In France alone, 3000 soldiers would have required these masks, but Ladd only made 185.
The masks were not long lasting and would fall apart after only a few years.  But it’s assumed that the men who wore them, wore them to the grave, and none of those masks are in existence today.

There are some excellent articles on the prosthetic masks of WW I (such as this one from Smithsonian), but the photographs included on the subject are not for the faint of heart.  So if you should do some looking, just be prepared.

Is this something you'd ever heard of? Thanks for visiting and have a great week!

Monday, October 22, 2018

Creamy Portobella Chicken


Here's a recipe from Cutefetti.com that sounds absolutely delicious, and oh, so easy!


Creamy Portobella Chicken

Ingredients
  • 1 Pint of Baby Bellas (or equivalent in sliced portabella mushrooms)
  • 1.5 - 2lbs Boneless Chicken Tenderloins or Sliced Chicken Breast
  • 1 Can of Cream of Chicken Soup
  • Salt & Pepper to Taste
Instructions
Place chicken in the bottom of slow cooker, evenly dump the mushrooms on top and then cover with the cream of chicken soup. Sprinkle desired about of salt and pepper on top. Cook on high for 4 hours or low for 6 hours. Do a taste test to determine if your dish could use a little more salt & pepper. Enjoy!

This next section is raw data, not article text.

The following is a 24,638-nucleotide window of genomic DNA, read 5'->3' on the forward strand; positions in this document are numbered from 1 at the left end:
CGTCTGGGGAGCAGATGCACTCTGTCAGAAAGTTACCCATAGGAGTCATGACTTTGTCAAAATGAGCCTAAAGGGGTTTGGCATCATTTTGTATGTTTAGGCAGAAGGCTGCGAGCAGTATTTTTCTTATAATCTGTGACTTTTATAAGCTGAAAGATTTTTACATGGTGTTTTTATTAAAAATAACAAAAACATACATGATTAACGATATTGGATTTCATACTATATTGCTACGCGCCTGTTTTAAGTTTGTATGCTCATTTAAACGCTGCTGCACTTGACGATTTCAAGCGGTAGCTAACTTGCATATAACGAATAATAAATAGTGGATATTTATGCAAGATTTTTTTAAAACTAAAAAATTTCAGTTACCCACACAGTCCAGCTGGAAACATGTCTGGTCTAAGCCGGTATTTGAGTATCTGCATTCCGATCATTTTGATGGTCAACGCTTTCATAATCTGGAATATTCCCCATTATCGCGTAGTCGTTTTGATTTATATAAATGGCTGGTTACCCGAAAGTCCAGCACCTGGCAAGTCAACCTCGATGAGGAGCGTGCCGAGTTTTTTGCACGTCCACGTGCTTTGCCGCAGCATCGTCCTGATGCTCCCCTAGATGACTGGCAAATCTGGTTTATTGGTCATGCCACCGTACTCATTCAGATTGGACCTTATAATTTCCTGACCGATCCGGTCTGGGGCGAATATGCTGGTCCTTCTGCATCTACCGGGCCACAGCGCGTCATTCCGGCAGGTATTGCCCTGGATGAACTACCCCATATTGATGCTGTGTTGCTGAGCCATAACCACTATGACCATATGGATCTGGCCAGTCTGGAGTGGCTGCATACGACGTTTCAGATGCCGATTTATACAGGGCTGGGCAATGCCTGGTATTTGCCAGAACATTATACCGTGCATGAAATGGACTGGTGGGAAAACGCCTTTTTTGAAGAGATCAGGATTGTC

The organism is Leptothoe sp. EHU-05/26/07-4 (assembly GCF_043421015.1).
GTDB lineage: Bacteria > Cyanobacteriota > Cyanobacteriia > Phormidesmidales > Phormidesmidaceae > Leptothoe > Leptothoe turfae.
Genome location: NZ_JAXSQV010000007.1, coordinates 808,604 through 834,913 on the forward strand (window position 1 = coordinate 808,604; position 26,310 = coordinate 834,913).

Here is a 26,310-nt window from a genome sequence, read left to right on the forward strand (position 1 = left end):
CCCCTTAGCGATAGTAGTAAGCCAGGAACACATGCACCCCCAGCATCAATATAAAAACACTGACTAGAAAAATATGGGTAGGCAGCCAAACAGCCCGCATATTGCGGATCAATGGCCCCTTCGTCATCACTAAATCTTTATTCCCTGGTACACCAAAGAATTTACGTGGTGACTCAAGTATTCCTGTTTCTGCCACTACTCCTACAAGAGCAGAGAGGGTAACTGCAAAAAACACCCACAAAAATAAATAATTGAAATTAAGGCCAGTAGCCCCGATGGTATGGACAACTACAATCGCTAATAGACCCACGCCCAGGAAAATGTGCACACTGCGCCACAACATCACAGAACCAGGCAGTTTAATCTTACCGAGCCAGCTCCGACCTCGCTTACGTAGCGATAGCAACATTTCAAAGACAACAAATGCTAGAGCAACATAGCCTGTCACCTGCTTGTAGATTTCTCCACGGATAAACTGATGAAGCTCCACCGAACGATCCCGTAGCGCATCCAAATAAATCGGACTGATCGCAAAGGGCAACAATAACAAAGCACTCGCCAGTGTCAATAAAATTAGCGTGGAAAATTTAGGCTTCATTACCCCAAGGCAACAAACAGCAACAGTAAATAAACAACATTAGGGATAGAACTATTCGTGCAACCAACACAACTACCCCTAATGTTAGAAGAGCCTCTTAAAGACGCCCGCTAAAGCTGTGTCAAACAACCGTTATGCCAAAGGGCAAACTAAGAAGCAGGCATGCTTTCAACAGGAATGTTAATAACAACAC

Does this sound good to you? Thanks for visiting and have a great week!

Monday, October 15, 2018

Inside the Mind of a Murderer

"Every unpunished murder takes away something from the security of every man's life." Daniel Webster

I recently read an excerpt from Michael Capuzzo's new book, The Murder Room: The Heirs of Sherlock Holmes Gather to Solve the World's Most Perplexing Cold Cases. The section I read focused on a woman who murdered her live-in boyfriend after finding out he'd found a "decent girl" to bring home to mom and dad.

I thought the information provided would be useful to anyone developing a character who just happens to be a murderer.

The victim, 24 year old ladies man Scott Dunn, had moved from his well to do home in Philadelphia, to a small West Texas town in hopes of turning his troubled life around. But his real troubles began upon meeting waitress Leisha Hamilton.